BY EMILY STRAB — The Hyattsville City Police Department (HCPD) and city administration presented schematic designs for the new police headquarters on Oct. 11, at what was formerly the BB&T Bank building on Hamilton Street. The open house served to give attendees one last glance at the historic interior as well as a glimpse of ideas for the new building once renovation is finished.
Mayor Candace Hollingsworth and Chief of Police Douglas Holland each spoke of their support and excitement for the project, with Hollingsworth remarking that this project will be the largest financial undertaking approved by any Hyattsville City Council, and with the chief emphasizing the need for more space as the city’s police department has grown. Hollingsworth observed the large crowd, saying “I think this is a testament to how important our community views this space, and how important our department and our staff views this space.”
In attendance were many councilmembers, police officers, city staff, representatives from the engineering consultant firm Johnson, Mirmiran & Thompson (JMT), over 100 residents from all over the city, and even the artist Cedric Egeli, who painted the mural that has been part of the building’s history for over 40 years.
Some residents were concerned about the fate of the mural, as it became familiar through the years as the bank served the community.
“What’s going to happen to the mural? That used to be our bank. They gave us our loan to buy [our] house,” commented Helen Butt.
Many residents received their first loans for the houses they still own in Hyattsville through Maryland Federal Savings and Loan, and saw the mural each time they banked there over many years. The mural, which still hangs in its original location behind the tellers’ counter, was commissioned by the president of Maryland Federal Savings and Loan, Hammond Welsh, in 1971. Maryland Federal Savings and Loan was established in Hyattsville in 1887. Welsh told Egeli that he wanted the mural to depict the story of his grandfather’s first loan in 1887. The man on horseback is the bank’s founder, waving to the family that received the bank’s first loan. The house and family depicted are pure fantasy, but helped realize the story that Welsh’s grandfather had passed down. Egeli recounted, “As an artist, it was hard to get a loan in those days. So, in return for painting the mural, Welsh personally made sure I received a loan from the bank.”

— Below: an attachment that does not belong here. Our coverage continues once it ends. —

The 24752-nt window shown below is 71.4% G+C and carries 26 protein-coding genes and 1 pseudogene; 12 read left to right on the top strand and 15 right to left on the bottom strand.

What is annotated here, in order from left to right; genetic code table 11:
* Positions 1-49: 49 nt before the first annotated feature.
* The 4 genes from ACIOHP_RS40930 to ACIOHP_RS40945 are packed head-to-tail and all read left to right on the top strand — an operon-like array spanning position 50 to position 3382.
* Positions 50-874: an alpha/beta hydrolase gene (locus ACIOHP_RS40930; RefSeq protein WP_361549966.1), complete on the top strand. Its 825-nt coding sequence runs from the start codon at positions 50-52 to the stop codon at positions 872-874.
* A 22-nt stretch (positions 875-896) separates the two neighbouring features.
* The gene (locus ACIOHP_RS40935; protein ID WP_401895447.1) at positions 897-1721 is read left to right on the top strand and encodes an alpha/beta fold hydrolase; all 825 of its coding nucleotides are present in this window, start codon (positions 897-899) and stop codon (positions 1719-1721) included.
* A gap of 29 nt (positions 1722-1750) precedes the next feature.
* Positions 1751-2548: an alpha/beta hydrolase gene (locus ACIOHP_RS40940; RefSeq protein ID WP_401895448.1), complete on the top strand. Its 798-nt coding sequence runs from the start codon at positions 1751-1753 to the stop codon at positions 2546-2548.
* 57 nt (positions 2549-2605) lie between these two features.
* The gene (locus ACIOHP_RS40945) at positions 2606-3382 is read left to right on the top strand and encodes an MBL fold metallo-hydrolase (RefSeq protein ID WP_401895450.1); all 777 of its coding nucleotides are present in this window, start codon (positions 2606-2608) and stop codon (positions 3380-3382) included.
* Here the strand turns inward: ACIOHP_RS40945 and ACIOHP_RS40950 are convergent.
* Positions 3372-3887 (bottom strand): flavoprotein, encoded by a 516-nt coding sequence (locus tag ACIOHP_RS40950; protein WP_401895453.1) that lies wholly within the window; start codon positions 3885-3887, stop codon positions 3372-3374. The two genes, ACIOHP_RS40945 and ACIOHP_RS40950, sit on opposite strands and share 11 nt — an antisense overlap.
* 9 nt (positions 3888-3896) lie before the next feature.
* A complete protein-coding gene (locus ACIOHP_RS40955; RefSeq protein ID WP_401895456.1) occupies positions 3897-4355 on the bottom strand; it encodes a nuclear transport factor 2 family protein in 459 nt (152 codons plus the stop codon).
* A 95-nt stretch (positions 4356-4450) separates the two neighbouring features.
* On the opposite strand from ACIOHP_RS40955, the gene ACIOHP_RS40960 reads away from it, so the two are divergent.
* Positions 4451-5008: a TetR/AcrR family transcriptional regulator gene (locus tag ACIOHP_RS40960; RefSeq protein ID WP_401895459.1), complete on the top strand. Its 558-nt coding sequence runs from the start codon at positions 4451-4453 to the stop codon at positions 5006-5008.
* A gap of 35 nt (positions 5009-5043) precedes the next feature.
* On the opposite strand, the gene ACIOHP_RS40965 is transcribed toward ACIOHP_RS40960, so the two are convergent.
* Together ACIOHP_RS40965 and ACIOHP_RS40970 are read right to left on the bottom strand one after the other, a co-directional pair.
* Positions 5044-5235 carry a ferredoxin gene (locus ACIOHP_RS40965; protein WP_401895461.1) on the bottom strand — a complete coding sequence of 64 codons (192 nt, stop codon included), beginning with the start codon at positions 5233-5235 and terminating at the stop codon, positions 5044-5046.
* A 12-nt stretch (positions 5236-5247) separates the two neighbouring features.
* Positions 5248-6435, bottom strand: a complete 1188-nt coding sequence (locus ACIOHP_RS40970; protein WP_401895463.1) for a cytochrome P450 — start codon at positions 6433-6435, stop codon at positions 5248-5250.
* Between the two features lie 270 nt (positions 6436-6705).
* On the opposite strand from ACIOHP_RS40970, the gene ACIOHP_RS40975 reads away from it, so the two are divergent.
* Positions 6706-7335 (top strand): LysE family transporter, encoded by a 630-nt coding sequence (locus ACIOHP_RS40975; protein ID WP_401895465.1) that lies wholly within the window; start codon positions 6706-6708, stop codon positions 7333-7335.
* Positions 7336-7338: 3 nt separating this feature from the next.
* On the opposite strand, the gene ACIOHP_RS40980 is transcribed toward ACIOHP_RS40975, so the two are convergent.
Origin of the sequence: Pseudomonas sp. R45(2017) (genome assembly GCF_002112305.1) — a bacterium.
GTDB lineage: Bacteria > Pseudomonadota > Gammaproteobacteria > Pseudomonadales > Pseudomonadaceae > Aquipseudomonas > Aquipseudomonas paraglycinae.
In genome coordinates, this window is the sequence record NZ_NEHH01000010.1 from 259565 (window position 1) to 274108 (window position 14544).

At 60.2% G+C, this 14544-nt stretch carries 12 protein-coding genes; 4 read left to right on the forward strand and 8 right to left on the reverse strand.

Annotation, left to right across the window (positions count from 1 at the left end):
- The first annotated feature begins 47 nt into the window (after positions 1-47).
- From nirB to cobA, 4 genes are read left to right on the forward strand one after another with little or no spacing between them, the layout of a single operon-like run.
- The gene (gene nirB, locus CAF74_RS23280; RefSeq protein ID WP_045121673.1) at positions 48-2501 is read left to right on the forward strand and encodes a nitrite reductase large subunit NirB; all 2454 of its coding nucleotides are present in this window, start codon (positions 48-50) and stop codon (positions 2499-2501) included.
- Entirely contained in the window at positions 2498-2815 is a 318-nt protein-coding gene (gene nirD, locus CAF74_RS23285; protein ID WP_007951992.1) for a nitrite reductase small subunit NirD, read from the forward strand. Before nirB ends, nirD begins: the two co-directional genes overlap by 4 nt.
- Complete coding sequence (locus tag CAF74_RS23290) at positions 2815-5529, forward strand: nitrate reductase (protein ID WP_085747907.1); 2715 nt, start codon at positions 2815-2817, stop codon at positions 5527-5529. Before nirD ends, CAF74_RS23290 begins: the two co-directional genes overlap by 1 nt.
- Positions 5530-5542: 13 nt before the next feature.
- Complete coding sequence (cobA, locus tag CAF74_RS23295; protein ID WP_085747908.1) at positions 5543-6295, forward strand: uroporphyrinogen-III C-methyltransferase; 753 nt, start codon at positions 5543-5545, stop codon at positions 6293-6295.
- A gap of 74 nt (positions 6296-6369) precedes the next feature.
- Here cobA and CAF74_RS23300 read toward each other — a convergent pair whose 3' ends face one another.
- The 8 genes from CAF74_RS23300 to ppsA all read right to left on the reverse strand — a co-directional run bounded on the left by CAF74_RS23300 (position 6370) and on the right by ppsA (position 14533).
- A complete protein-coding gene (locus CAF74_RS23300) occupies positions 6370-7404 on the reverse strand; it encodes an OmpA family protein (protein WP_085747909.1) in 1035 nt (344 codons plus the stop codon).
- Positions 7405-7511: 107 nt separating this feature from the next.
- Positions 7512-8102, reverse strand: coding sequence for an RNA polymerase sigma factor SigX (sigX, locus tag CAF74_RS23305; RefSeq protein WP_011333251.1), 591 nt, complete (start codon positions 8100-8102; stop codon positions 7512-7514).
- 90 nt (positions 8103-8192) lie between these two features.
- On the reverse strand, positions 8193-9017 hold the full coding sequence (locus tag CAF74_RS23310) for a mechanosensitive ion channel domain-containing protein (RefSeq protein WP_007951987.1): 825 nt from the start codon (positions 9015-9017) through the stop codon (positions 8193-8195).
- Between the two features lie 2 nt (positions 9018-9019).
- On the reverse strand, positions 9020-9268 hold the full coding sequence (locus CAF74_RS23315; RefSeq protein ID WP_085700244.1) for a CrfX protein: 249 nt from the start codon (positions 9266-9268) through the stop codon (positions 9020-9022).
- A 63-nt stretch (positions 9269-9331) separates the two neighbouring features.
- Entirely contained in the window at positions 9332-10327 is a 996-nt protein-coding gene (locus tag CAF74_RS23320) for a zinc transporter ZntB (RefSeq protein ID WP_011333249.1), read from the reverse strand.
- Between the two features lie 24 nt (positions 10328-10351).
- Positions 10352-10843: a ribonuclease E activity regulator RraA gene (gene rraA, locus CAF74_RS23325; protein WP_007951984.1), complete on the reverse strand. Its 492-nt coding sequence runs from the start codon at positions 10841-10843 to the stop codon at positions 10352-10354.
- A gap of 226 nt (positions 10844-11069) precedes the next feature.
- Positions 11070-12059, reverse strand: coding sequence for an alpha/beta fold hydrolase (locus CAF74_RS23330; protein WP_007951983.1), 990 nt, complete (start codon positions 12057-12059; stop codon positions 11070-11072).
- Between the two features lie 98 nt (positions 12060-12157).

The mural will be removed for restoration while renovation on the building is taking place. Its location in the building upon its return is not yet decided. Many would like to see it in the lobby, but it may be hung in one of the community rooms. The artist, Egeli, mentioned he would like for it to stay in the spot it was painted for, but current plans have that space dedicated to communications and records, so it is unlikely that the public would get to view the mural if it is returned to its original location.
As Hollingsworth mentioned, the community is invested in seeing this space being utilized. After its purchase by the city in 2009, the building has sat vacant and unused. Residents have questioned the wisdom of purchasing the building from BB&T when the bank moved their branch to East-West Highway, and the annoyance of its disuse has grown, while many have made it loud and clear that more community meeting spaces were needed for Hyattsville’s citizens. When designing the layout for the new building, JMT kept this in mind. There will be a large, welcoming lobby, a community/training room, and two other community use rooms on the first floor.
For the police, there will be more office space; storage for evidence and processing; more holding cells; spaces for the K-9s, including a place to wash them; a fitness space; and separate male and female locker spaces, which has become increasingly necessary as more women have joined the force. There will be a public waiting room on the third floor, where most of the meetings and interviews will take place.
As is often the case in Hyattsville, parking may still be an issue. The sally ports where prisoners are escorted in take up parking space in the building’s lot, so public parking at the building may still be tight. Many of the back-up vehicles may still be stored off-site.
Because of the age of the building and its distinctive architecture, JMT has its work cut out for it in designing a space that incorporates 21st century police technology while maintaining the building’s historic character. Work will start soon on the environmental portion of the renovation: tearing out and containing anything that is a hazard and replacing the heating, air conditioning, and ventilation. There are plans to restore the historic façade windows and marble flooring on the first floor, while the rest of the building has already been outfitted with bullet-proof windows. The design details have not yet been worked out, but as Chief Holland said, “This building will be designed for our principals: community policing, having public spaces, and be inviting.”
JMT has estimated a move-in date of early 2020.